Second-grade entrepreneur launches
his own kids' T-shirt business.
loomfield Hills resident Alex
Zoref is a bit young to be a
designer and an entrepreneur,
but that hasn't stopped the 7-year-old
from launching his own children's
T-shirt business with help from his
mom, Marcie Zoref.
"I like to draw shapes and abstracts,"
said Alex, a second-grader at Way
Elementary who also attends Hebrew
school at Adat Shalom. "We decided to
put them on shirts."
His mother, Marcie,
a practicing psycholo-
gist in Birmingham,
said she always knew
Alex was talented at
art, but it really hit
home after he took
a year-long class at
Bloomfield Art Center.
For a class project on running a busi-
ness, Alex made copies of his artwork
and "sold" them to other students (no
real money exchanged hands.) That
sparked an idea.
"I wanted to help his dream become
a reality',' said Marcie, who hired local
graphic designer Emily Ewing to print
the shapes Alex had drawn onto 100 per-
cent cotton tagless T-shirts along with
Some of the words on the shirts are
"Live, Admire, Share;' "Be Devoted,""You
Rock,""Make Your Mark," "Aim High" and
Alex said he and his mom picked
these sayings because he wants to "help
kids feel good about themselves."
Marcie said she believes her son's
story shows other children that if you are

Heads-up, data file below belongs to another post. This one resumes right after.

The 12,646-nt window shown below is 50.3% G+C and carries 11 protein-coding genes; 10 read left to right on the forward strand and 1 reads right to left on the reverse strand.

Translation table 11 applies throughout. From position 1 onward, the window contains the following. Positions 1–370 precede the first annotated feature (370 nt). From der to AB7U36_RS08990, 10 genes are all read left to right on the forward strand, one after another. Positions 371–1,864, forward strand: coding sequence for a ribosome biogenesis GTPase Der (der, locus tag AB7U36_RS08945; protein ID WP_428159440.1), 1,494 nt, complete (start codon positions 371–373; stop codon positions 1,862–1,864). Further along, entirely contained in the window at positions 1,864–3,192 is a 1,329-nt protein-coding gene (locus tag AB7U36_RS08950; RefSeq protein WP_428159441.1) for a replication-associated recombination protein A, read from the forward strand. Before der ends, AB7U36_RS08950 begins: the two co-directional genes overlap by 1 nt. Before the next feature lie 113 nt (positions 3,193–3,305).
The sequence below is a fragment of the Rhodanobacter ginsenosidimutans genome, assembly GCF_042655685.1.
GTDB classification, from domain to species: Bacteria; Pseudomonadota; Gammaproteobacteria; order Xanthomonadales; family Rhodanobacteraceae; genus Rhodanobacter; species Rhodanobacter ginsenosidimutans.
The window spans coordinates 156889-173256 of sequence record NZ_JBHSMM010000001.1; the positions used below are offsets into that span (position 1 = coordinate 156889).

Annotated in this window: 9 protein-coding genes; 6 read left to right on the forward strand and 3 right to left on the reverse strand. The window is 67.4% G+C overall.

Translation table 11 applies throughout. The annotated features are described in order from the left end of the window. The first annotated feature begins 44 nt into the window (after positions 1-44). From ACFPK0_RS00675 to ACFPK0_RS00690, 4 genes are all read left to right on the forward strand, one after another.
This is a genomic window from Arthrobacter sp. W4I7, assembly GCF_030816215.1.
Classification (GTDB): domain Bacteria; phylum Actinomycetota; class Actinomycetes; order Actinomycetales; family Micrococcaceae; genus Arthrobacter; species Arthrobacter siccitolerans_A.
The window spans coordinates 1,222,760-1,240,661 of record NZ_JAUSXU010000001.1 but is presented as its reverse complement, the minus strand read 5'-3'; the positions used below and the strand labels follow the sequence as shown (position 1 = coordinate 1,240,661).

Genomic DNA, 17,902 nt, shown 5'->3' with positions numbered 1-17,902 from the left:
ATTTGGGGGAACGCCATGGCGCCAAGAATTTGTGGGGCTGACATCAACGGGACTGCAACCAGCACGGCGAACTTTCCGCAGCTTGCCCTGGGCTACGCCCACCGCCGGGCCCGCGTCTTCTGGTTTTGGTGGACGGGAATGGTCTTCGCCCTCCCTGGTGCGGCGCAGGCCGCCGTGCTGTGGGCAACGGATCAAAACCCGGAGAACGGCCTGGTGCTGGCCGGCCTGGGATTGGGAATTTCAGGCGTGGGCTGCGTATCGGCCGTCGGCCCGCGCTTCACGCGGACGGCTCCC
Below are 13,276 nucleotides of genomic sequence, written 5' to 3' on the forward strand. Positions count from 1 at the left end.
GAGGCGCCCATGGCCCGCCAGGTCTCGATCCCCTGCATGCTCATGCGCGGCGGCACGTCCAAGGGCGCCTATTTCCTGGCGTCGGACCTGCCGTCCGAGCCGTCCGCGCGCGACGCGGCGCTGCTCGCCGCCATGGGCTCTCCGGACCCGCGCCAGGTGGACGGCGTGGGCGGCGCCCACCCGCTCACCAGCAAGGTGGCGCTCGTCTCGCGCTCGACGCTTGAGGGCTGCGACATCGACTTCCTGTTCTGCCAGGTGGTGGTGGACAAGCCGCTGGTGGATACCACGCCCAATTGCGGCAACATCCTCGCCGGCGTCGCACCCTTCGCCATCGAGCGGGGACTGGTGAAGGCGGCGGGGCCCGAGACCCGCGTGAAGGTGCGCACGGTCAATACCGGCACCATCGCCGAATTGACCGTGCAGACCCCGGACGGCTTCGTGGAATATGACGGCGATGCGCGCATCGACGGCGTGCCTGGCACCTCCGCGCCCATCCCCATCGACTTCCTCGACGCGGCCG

motivated and determined, you can go
after your dreams.
"Often, kids hold back from sharing
their ideas, thoughts or creativity, think-
ing they are just kids and will have to
wait until they are older to master their
ideas," she said.
The business, Alex and Jane
Shapemakers, named after Alex and
his sister Madison Jane, 4, is a family-
affair, run out of a room in their home.
Madison Jane helps Alex pick out
designs and is a model for the shirts.
Marcie took Alex to local retail-
ers to share his shirts, and many
agreed to stock them. The shirts are
now available at Bella Belli Maternity
in Birmingham, Golden Touch Baby
Concierge in Southfield, Lee's Specialty
Madison Jane and Alex Zoref model
the T-shirts Alex designed.
in Bloomfield Hills, Peek-a-Bootique in
West Bloomfield and Stacey Leuliette
Gracious Living in Birmingham, among
others. The shirts are also sold online at
Sizes range from newborn through
10-12, including onesies, infant tees,
toddler tees, youth tees and tanks. Two
of the most popular designs among kids
are a bulls-eye with a star in the middle
and a shimmering silver heart.
Alex works after school and on week-
ends with his mom filling orders and
creating new designs. Customers, so far,
seem very satisfied.
"I bought the shirts for my kids
because they are locally made and my
kids loved the graphic designs," said
Regina Pipia of Birmingham. "Also, as
a mom, I don't have to coax my daugh-
ter into wearing her shirt because she
picked it out and loves it!"
Business is going well, and Alex and
Marcie are looking to hire two part-time
paid interns to help with marketing.
"We are looking for somebody really
proficient in computer programming,
social media, marketing and fashion
merchandising," said Marcie, who hopes
to find someone who can stay on longer
than the summer.
Alex, who says he wants to be an artist
when he grows up, intends to keep the
T-shirt business going. His mom stands
ready to help — not just for her son, but
also for youth in general.
"Our clothing line was developed to
help promote issues such as empathy,
diversity, harmony and sense of self
among young people," Marcie said. ❑
To apply for one of the marketing
intern positions, email your resume to
May 24 • 2012